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Hospitality workers union Unite Here has reached an expansive labor agreement with Hyatt Hotels Corp that is expected to end a years-long series of workplace struggles that has attracted attention around the country and across the globe.
The agreement is aimed at ending the union’s ‘Hyatt Hurts’ global boycott campaign by settling outstanding labor contract issues at nine broadly scattered hotels and creating a path forward for new union organizing efforts at a select number of the company’s non-union facilities, Unite Here President Donald Taylor tells Working In These Times.
“We feel good about this, but obviously there is still work to do,” to repair relations with Hyatt, Taylor says. “This campaign has been going on for four years and it was pretty clear that neither side was going to cave…For both sides, a better way…was to reach a compromise,” he says.
Full details of the agreement will be released only gradually, Taylor says, as union members are briefed on the specific provisions and ratification votes are held in the four cities where new contracts are being finalized. Those include Hyatt’s home city of Chicago, Los Angeles, San Francisco and Honolulu. In all of these cities, the union says, new contracts will provide wage increases and broad protections for existing pension and health care benefits that had previously been under attack by the company.
“We are delighted that our associates in Chicago, Los Angeles, San Francisco and Waikiki will have [new] contracts and the pay raises that go with them,” states Doug Patrick, Hyatt’s senior vice president of human resources. Those contracts will cover about 3,000 union workers at nine separate hotels in the four cities, the company says, and will extend to 2018.
Once the new contracts have been ratified, Unite Herewill end its highly publicized global boycott of the Hyatt chain, Taylor says. That should take 4 to 6 weeks, the union leader indicates. A neutrality agreement to allow organizing at select non-union Hyatt hotels will go forward at that time as well.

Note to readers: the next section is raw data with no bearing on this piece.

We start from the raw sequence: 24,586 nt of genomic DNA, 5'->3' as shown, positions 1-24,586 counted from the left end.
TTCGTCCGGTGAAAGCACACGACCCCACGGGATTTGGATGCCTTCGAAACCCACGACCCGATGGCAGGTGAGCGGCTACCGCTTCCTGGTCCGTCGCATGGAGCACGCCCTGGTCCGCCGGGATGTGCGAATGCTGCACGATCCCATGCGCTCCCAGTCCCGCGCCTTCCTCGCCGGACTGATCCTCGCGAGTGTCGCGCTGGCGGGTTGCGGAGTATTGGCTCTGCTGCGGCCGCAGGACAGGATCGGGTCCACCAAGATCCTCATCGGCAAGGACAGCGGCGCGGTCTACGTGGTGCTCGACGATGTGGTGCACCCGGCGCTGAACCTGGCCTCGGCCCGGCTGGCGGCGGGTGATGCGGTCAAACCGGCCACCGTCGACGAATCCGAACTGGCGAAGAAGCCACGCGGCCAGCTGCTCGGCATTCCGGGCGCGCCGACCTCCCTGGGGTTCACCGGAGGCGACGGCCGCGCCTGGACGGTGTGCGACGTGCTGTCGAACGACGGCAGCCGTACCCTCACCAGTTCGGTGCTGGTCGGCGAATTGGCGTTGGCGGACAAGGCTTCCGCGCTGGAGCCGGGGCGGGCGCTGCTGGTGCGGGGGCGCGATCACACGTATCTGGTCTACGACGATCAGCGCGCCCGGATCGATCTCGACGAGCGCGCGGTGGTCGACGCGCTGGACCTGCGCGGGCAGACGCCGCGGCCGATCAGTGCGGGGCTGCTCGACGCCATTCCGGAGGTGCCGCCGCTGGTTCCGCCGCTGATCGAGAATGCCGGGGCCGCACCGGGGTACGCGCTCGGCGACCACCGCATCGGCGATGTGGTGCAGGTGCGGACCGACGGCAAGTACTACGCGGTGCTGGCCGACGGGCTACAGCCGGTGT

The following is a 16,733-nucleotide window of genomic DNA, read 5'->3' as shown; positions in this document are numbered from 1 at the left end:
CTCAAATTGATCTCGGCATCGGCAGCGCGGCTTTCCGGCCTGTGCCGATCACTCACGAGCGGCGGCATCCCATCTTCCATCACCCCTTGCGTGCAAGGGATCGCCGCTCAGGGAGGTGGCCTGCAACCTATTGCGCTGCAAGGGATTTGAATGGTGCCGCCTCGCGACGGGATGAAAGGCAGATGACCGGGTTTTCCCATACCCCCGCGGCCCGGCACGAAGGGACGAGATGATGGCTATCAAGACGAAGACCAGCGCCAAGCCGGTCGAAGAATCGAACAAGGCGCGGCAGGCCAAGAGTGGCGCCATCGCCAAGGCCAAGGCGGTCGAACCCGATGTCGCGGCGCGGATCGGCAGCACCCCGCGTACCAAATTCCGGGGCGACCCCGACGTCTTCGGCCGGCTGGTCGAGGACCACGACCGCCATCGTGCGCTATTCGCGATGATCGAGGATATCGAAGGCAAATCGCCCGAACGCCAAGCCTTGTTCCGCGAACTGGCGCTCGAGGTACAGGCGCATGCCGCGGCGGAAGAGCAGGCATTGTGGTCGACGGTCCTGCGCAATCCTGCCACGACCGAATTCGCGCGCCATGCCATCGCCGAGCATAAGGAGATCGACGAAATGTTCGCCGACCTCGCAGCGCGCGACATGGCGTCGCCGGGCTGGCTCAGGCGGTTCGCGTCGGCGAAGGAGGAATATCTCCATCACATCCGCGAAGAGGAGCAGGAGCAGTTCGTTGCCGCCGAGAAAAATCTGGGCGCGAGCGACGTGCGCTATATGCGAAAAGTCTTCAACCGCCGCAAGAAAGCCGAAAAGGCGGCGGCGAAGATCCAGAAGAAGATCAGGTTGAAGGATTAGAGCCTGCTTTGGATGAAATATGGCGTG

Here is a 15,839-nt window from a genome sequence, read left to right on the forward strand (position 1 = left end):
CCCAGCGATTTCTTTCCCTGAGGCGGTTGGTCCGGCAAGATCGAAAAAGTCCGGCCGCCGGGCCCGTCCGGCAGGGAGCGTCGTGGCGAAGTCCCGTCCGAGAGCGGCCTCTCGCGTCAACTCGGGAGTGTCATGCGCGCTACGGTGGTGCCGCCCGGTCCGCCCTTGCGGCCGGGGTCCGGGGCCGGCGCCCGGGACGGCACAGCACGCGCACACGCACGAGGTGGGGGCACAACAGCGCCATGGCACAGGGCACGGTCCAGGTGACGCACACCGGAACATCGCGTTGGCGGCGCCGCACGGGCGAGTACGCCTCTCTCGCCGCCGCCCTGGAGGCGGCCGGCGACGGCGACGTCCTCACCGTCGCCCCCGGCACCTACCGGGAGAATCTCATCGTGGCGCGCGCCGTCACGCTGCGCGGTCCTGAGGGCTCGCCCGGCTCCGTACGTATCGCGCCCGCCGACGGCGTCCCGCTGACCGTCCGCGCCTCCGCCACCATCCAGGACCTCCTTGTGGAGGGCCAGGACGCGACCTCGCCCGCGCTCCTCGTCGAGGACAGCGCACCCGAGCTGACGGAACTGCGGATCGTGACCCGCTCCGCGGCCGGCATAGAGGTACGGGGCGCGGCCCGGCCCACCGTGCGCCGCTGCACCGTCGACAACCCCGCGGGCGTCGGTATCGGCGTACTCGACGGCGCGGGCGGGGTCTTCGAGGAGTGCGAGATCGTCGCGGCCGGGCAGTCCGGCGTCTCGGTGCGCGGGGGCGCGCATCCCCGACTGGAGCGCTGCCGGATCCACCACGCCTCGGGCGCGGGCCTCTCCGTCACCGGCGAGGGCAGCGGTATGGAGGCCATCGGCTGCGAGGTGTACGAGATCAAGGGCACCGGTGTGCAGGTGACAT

The boycott gained many strong backers, from the National Organization for Women to the National Football League Players Association.
The campaign even reached into the White House, with President Barack Obama receiving criticism for his appointment of Hyatt heir Penny Pritzker as U.S. Secretary of Commerce. Pritzker, the daughter of Hyatt co-founder Donald Pritzker, claimed to have no influence on the chain’s day-to-day business affairs, despite serving on the board of directors and owning some 10 million shares of company stock. During the nomination process, Pritzker promised to remove herself from Hyatt’s board once she is confirmed by the U.S. Senate.
Taylor says there is no connection between the Pritzker’s confirmation last week and announcement of the Hyatt deal this week. “Speaking for the union, I can tell you that it didn’t have any effect on us at all. I can’t speak for Hyatt though,” he says.
As part of the compromise between Unite Here and Hyatt, the union is dropping demands that the company agree to “card check” certification procedures at a number of hotels where the union has new organizing campaigns underway. The card check, in which union certification is achieved by collecting signed cards from a majority of workers who want a union, has long been staunchly opposed by Hyatt. The two sides have agreed to a compromise, Taylor says, in which secret ballot elections will be held under the direction of an independent third-party arbitrator. Hyatt will agree not to actively campaign against the union, as it has in the past, he indicates.
Unite Here’s concession on card check was key to the agreement, Hyatt’s Patrick indicates. “Hyatt has long maintained that our associates should have the right to vote on whether they wish to be represented by a union. We are pleased that our associates will continue to have the opportunity to vote whether or not they wish to be represented by Unite Here. The voting process will take place at those locations where Hyatt and Unite Here agree to it,” he tells Working In These Times in an e‑mail message.
One aspect of the national agreement that is being held close to the vest is the location of the different hotels where new organizing elections are to be scheduled. Taylor confirms rumors that the high profile organizing campaign at the Hyatt Regency Baltimore is among them, but declines to name any of the others.
Taylor concludes by saying that the national agreement does not cover all of the Hyatt hotels where the union and the company have clashed, so observers can expect to see union activism continuing in some places. “Some campaigns will continue, but we want to diminish the skirmishing in some markets,” he says, without offering much detail. “Hopefully, the national agreement will lead to better understanding all around,” so that remaining points of contention can be resolved more easily over time, he suggests.
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